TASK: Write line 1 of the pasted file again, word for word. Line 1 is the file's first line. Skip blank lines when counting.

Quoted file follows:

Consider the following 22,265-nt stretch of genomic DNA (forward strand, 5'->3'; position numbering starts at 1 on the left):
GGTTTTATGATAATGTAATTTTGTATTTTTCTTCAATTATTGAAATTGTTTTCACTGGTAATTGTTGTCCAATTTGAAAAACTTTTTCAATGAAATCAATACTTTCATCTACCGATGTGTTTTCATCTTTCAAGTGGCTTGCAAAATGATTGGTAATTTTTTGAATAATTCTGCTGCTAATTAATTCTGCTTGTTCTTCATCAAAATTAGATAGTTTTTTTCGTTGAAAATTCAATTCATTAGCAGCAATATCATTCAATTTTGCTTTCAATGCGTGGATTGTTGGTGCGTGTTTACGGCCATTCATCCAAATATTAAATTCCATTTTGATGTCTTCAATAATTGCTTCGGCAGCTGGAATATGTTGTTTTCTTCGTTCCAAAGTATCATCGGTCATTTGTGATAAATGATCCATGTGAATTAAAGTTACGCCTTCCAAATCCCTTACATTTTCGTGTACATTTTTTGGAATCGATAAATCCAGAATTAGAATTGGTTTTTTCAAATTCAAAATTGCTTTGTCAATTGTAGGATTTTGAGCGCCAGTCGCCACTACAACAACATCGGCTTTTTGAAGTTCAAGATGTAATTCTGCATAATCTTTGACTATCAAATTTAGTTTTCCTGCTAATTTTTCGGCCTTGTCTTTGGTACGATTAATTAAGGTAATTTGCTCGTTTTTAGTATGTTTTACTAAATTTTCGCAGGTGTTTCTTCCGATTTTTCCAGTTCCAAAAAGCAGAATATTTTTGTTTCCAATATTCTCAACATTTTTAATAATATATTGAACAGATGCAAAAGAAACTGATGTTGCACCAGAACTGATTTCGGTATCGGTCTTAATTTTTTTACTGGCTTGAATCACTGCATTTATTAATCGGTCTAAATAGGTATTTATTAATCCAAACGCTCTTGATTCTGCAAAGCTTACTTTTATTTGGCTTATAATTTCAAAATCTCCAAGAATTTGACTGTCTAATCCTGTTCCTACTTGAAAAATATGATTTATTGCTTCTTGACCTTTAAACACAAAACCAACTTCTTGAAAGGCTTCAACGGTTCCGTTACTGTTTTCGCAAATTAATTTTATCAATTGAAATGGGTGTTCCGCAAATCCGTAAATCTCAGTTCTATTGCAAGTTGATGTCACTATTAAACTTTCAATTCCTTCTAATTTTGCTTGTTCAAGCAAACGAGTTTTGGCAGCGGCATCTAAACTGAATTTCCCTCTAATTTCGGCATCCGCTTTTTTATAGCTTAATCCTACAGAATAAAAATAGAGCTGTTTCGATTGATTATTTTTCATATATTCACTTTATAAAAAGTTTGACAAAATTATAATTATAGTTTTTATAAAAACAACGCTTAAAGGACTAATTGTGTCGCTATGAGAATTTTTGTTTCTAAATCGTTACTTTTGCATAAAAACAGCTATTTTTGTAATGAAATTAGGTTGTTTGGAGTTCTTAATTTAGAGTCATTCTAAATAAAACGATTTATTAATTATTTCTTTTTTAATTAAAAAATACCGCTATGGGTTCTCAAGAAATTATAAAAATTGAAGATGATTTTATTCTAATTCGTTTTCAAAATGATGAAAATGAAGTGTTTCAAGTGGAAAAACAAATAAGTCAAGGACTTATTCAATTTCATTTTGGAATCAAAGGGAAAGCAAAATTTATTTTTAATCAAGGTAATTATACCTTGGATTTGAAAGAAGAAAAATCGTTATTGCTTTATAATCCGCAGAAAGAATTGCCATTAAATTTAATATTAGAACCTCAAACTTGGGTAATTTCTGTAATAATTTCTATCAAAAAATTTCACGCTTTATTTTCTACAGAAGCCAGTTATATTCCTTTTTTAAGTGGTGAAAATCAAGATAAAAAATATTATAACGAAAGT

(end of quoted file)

Consider the following 22,265-nt stretch of genomic DNA (forward strand, 5'->3'; position numbering starts at 1 on the left):